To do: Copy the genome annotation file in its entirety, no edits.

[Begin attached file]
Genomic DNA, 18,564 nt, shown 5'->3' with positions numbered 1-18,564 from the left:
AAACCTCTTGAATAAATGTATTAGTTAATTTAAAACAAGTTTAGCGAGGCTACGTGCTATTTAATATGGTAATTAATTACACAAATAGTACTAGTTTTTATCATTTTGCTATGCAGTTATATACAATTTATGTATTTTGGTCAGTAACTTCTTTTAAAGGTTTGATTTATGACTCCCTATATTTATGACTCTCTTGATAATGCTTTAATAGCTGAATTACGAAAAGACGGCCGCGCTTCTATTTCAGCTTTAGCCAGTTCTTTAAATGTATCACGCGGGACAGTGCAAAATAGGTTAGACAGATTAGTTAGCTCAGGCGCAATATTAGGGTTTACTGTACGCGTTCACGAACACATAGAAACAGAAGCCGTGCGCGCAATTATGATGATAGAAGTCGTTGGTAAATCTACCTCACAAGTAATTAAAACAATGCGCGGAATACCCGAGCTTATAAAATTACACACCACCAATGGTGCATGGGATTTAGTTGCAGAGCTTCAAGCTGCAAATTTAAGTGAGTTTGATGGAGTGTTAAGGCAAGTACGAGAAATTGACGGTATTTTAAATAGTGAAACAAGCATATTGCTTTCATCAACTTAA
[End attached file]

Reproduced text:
Genomic DNA, 18,564 nt, shown 5'->3' with positions numbered 1-18,564 from the left:
AAACCTCTTGAATAAATGTATTAGTTAATTTAAAACAAGTTTAGCGAGGCTACGTGCTATTTAATATGGTAATTAATTACACAAATAGTACTAGTTTTTATCATTTTGCTATGCAGTTATATACAATTTATGTATTTTGGTCAGTAACTTCTTTTAAAGGTTTGATTTATGACTCCCTATATTTATGACTCTCTTGATAATGCTTTAATAGCTGAATTACGAAAAGACGGCCGCGCTTCTATTTCAGCTTTAGCCAGTTCTTTAAATGTATCACGCGGGACAGTGCAAAATAGGTTAGACAGATTAGTTAGCTCAGGCGCAATATTAGGGTTTACTGTACGCGTTCACGAACACATAGAAACAGAAGCCGTGCGCGCAATTATGATGATAGAAGTCGTTGGTAAATCTACCTCACAAGTAATTAAAACAATGCGCGGAATACCCGAGCTTATAAAATTACACACCACCAATGGTGCATGGGATTTAGTTGCAGAGCTTCAAGCTGCAAATTTAAGTGAGTTTGATGGAGTGTTAAGGCAAGTACGAGAAATTGACGGTATTTTAAATAGTGAAACAAGCATATTGCTTTCATCAACTTAA